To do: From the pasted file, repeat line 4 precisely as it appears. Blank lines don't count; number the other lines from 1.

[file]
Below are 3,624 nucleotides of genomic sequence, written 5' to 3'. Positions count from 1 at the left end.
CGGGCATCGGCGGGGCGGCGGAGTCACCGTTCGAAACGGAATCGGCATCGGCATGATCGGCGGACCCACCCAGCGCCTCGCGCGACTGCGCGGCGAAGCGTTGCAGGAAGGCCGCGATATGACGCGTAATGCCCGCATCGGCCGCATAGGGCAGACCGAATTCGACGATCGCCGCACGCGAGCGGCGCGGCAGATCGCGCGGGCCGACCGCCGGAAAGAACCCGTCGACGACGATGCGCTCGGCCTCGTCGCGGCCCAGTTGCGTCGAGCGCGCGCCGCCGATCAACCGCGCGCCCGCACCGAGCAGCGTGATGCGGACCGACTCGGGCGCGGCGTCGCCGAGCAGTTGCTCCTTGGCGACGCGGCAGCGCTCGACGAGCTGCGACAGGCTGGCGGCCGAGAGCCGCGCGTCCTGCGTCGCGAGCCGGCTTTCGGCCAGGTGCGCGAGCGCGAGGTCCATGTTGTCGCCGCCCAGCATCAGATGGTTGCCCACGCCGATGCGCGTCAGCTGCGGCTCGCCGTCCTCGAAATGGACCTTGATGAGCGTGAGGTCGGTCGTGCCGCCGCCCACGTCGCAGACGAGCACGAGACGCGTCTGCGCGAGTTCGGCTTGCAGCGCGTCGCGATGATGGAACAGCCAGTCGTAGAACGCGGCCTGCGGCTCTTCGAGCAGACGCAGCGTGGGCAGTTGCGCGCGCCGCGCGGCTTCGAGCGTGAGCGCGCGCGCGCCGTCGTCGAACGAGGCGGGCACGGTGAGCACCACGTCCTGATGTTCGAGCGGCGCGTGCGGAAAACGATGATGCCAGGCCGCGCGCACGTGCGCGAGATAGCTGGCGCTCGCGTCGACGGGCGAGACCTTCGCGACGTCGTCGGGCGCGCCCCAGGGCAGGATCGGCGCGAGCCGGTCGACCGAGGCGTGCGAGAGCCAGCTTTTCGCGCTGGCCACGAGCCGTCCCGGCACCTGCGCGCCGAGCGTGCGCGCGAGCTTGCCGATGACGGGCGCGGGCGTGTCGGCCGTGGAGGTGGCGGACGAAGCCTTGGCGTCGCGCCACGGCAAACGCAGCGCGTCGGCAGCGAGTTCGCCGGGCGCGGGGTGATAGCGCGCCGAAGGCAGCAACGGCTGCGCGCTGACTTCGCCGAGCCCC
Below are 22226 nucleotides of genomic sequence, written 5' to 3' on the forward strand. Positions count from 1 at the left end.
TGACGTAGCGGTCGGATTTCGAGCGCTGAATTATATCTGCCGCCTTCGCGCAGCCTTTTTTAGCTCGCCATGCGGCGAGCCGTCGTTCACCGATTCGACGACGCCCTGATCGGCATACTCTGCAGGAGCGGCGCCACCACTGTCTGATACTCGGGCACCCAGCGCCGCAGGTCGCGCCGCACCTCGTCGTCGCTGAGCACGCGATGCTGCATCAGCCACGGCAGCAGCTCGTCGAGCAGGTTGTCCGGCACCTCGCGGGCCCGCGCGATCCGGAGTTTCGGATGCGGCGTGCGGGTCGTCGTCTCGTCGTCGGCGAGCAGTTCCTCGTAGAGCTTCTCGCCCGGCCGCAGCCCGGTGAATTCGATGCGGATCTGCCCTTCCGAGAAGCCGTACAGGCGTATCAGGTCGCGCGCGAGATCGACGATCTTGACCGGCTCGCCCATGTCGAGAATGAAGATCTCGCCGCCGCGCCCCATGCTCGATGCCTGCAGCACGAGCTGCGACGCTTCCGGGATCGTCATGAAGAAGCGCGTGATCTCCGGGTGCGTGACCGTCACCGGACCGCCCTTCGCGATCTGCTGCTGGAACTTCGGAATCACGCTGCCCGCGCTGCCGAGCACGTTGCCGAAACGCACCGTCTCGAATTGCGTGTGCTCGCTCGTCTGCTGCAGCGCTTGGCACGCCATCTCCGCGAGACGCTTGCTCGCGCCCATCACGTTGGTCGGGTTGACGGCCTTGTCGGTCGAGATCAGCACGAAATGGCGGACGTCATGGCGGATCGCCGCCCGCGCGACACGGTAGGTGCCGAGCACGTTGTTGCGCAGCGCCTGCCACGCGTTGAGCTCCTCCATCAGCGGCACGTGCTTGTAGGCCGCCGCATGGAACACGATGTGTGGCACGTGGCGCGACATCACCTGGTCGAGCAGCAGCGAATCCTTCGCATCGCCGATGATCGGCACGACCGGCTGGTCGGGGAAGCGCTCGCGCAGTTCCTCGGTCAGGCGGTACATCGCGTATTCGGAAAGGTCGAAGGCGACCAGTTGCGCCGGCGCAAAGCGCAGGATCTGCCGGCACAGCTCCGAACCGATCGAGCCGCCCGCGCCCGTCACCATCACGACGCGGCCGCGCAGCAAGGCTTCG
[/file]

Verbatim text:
TGACGTAGCGGTCGGATTTCGAGCGCTGAATTATATCTGCCGCCTTCGCGCAGCCTTTTTTAGCTCGCCATGCGGCGAGCCGTCGTTCACCGATTCGACGACGCCCTGATCGGCATACTCTGCAGGAGCGGCGCCACCACTGTCTGATACTCGGGCACCCAGCGCCGCAGGTCGCGCCGCACCTCGTCGTCGCTGAGCACGCGATGCTGCATCAGCCACGGCAGCAGCTCGTCGAGCAGGTTGTCCGGCACCTCGCGGGCCCGCGCGATCCGGAGTTTCGGATGCGGCGTGCGGGTCGTCGTCTCGTCGTCGGCGAGCAGTTCCTCGTAGAGCTTCTCGCCCGGCCGCAGCCCGGTGAATTCGATGCGGATCTGCCCTTCCGAGAAGCCGTACAGGCGTATCAGGTCGCGCGCGAGATCGACGATCTTGACCGGCTCGCCCATGTCGAGAATGAAGATCTCGCCGCCGCGCCCCATGCTCGATGCCTGCAGCACGAGCTGCGACGCTTCCGGGATCGTCATGAAGAAGCGCGTGATCTCCGGGTGCGTGACCGTCACCGGACCGCCCTTCGCGATCTGCTGCTGGAACTTCGGAATCACGCTGCCCGCGCTGCCGAGCACGTTGCCGAAACGCACCGTCTCGAATTGCGTGTGCTCGCTCGTCTGCTGCAGCGCTTGGCACGCCATCTCCGCGAGACGCTTGCTCGCGCCCATCACGTTGGTCGGGTTGACGGCCTTGTCGGTCGAGATCAGCACGAAATGGCGGACGTCATGGCGGATCGCCGCCCGCGCGACACGGTAGGTGCCGAGCACGTTGTTGCGCAGCGCCTGCCACGCGTTGAGCTCCTCCATCAGCGGCACGTGCTTGTAGGCCGCCGCATGGAACACGATGTGTGGCACGTGGCGCGACATCACCTGGTCGAGCAGCAGCGAATCCTTCGCATCGCCGATGATCGGCACGACCGGCTGGTCGGGGAAGCGCTCGCGCAGTTCCTCGGTCAGGCGGTACATCGCGTATTCGGAAAGGTCGAAGGCGACCAGTTGCGCCGGCGCAAAGCGCAGGATCTGCCGGCACAGCTCCGAACCGATCGAGCCGCCCGCGCCCGTCACCATCACGACGCGGCCGCGCAGCAAGGCTTCG